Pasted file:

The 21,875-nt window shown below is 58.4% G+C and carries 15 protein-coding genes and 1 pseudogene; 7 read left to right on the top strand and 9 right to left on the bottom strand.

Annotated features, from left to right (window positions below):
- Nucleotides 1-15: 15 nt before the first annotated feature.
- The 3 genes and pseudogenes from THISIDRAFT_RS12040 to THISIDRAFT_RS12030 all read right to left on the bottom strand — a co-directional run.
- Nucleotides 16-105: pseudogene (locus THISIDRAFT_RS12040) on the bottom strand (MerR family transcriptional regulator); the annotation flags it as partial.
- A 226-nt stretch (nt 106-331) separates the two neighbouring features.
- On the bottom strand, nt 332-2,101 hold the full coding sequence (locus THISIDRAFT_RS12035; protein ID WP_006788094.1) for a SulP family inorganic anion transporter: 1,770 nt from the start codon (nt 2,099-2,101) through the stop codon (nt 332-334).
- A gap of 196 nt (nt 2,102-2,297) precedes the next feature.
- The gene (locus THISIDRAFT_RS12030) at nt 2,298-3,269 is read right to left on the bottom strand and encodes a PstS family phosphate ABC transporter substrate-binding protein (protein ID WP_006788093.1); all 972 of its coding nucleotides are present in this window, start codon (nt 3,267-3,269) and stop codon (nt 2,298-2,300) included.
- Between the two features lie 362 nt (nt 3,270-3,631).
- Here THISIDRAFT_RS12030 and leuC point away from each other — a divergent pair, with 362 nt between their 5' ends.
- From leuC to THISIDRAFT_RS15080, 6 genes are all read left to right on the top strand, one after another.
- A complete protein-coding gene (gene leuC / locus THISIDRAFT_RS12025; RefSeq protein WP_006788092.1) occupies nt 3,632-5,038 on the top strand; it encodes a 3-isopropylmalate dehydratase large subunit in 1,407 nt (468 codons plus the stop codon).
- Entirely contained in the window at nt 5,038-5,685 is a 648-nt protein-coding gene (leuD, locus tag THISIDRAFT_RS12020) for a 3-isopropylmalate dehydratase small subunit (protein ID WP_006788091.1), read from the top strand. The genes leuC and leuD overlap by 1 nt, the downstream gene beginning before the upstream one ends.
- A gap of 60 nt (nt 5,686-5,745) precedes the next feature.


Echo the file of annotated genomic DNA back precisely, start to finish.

The 21,875-nt window shown below is 58.4% G+C and carries 15 protein-coding genes and 1 pseudogene; 7 read left to right on the top strand and 9 right to left on the bottom strand.

Annotated features, from left to right (window positions below):
- Nucleotides 1-15: 15 nt before the first annotated feature.
- The 3 genes and pseudogenes from THISIDRAFT_RS12040 to THISIDRAFT_RS12030 all read right to left on the bottom strand — a co-directional run.
- Nucleotides 16-105: pseudogene (locus THISIDRAFT_RS12040) on the bottom strand (MerR family transcriptional regulator); the annotation flags it as partial.
- A 226-nt stretch (nt 106-331) separates the two neighbouring features.
- On the bottom strand, nt 332-2,101 hold the full coding sequence (locus THISIDRAFT_RS12035; protein ID WP_006788094.1) for a SulP family inorganic anion transporter: 1,770 nt from the start codon (nt 2,099-2,101) through the stop codon (nt 332-334).
- A gap of 196 nt (nt 2,102-2,297) precedes the next feature.
- The gene (locus THISIDRAFT_RS12030) at nt 2,298-3,269 is read right to left on the bottom strand and encodes a PstS family phosphate ABC transporter substrate-binding protein (protein ID WP_006788093.1); all 972 of its coding nucleotides are present in this window, start codon (nt 3,267-3,269) and stop codon (nt 2,298-2,300) included.
- Between the two features lie 362 nt (nt 3,270-3,631).
- Here THISIDRAFT_RS12030 and leuC point away from each other — a divergent pair, with 362 nt between their 5' ends.
- From leuC to THISIDRAFT_RS15080, 6 genes are all read left to right on the top strand, one after another.
- A complete protein-coding gene (gene leuC / locus THISIDRAFT_RS12025; RefSeq protein WP_006788092.1) occupies nt 3,632-5,038 on the top strand; it encodes a 3-isopropylmalate dehydratase large subunit in 1,407 nt (468 codons plus the stop codon).
- Entirely contained in the window at nt 5,038-5,685 is a 648-nt protein-coding gene (leuD, locus tag THISIDRAFT_RS12020) for a 3-isopropylmalate dehydratase small subunit (protein ID WP_006788091.1), read from the top strand. The genes leuC and leuD overlap by 1 nt, the downstream gene beginning before the upstream one ends.
- A gap of 60 nt (nt 5,686-5,745) precedes the next feature.